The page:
Have you read the National Endowment for the Arts' report "To Read or Not To Read: A Question of National Consequence?" If you're an average American, then the answer is probably no. But according to the report, it's not that surprising because Americans are not reading much of anything that is not school or work related.
So what is in this NEA report and why is it important? In brief, the report is a collection of statistical studies that show that Americans are reading less and less and that this trend correlates strongly with negative effects on individuals and society.
Here is a summary of the report.
Americans are reading less.
Young adults are reading fewer books in general.
Among all Americans, the percentage of people that read a book for reasons other than for work or school went down. In 1992 that number was 61% and by 2002 it was 57%. The percentage drop was even greater for adults between the ages of 18 to 24 - 59% in 1992 and 52% in 2002. If this rate of decrease were to continue for the next 45 years, then by 2052 only 28% of 18-24 year olds would choose to read a book each year.
Although the report did not explicitly follow individuals' reading patterns over time, the data also seems to indicate that people read fewer books as they get older. If this is indeed true, then the future of noncompulsory book reading seems very dim.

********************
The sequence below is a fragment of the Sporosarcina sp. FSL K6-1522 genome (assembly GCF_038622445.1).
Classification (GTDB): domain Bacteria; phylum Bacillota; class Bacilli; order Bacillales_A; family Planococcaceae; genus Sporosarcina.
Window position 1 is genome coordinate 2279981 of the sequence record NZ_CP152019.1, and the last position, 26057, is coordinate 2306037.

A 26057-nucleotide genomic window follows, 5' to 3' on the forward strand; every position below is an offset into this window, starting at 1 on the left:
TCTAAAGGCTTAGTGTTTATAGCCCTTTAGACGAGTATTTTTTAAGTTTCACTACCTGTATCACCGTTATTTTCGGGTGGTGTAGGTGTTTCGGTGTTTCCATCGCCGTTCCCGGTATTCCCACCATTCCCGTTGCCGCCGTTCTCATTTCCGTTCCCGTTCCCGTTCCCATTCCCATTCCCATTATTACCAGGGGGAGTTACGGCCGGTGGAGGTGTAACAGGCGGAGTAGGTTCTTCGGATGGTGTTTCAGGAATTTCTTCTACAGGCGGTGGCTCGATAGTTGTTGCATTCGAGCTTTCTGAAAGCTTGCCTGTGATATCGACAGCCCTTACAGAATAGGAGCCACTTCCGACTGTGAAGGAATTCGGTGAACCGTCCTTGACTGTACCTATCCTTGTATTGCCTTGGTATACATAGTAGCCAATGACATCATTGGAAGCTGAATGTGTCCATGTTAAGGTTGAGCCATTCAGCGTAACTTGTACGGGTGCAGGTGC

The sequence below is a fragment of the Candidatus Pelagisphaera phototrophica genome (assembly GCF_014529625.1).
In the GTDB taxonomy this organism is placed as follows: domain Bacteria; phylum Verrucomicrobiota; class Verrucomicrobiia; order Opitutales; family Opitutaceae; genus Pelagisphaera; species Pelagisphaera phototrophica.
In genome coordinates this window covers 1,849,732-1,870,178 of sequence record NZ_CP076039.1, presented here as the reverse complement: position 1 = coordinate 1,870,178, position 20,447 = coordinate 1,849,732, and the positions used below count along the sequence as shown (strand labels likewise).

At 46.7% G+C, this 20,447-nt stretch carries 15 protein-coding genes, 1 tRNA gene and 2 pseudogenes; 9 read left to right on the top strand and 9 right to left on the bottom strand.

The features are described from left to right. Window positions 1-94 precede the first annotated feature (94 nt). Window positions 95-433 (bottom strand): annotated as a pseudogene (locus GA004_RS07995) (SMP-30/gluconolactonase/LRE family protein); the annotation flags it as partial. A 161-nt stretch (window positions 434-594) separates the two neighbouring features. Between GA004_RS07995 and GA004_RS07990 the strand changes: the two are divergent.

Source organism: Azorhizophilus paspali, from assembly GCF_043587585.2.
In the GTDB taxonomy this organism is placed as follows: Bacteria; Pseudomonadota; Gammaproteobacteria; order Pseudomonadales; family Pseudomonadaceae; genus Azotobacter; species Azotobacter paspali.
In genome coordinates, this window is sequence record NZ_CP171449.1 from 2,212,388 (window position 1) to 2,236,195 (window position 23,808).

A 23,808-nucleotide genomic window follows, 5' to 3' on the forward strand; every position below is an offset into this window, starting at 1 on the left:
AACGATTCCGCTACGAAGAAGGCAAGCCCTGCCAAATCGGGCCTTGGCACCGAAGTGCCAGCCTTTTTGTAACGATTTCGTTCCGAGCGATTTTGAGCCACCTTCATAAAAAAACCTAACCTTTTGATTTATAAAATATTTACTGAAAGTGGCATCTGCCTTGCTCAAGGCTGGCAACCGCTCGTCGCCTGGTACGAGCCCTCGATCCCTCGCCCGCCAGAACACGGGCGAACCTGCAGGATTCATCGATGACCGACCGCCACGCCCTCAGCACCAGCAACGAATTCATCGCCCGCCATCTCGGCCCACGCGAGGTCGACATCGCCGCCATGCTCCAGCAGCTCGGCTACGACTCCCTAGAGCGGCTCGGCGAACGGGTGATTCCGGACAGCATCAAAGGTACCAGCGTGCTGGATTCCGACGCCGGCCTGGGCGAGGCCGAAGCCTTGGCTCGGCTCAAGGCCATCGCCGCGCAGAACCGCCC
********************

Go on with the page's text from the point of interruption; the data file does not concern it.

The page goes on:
Reading is declining as an activity among teenagers.
One study by the US Department of Education (DOE) shows that teenagers are doing less leisure reading than teens from previous generations. The study categorizes students' leisure reading habits under five categories - almost every day, once or twice a week, once or twice a month, a few times a year, and never or hardly ever. 35% of 13-year-olds from 1984 read almost every day and by 2004 that number was down to 30%. While that number was going down, the number of 13-year-olds in the never or hardly ever reads category went up from 8% to 13%.
For 17-year-olds the numbers are even more dismal.
Read almost every day: 1984 - 31%, 2004 - 22%
Never or hardly ever read: 1984 - 9%, 2004 - 19%.
Interesting enough, another study by the DOE shows that 17-year-olds are not doing more reading in school or for homework. The amount of pages read each day stayed approximately the same for 17-year-olds from 2004 with those from 1984.
College attendance no longer guarantees active reading habits.
One study of 2005 college freshmen shows that 85% of these students read less than two hours per week for pleasure. 86% of 2005 college seniors read less than two hours per week for pleasure.
Another study of college graduates also shows that literary reading has gone down among this group. In 1982, 82% of college graduates were literary readers. By 2002, only 67% from this group were literature readers.
Teens and young adults spend less time reading than people of other age groups.
A US Department of Labor 2006 study shows that people between the ages of 15 to 24 only spent 2.6% of their leisure time reading each week. All other age groups spent more time reading. The highest amount of time spent reading per week was done by people 65 year of age or older. People from this group spent 11.6% of their leisure time during the week reading and 14% during the weekend.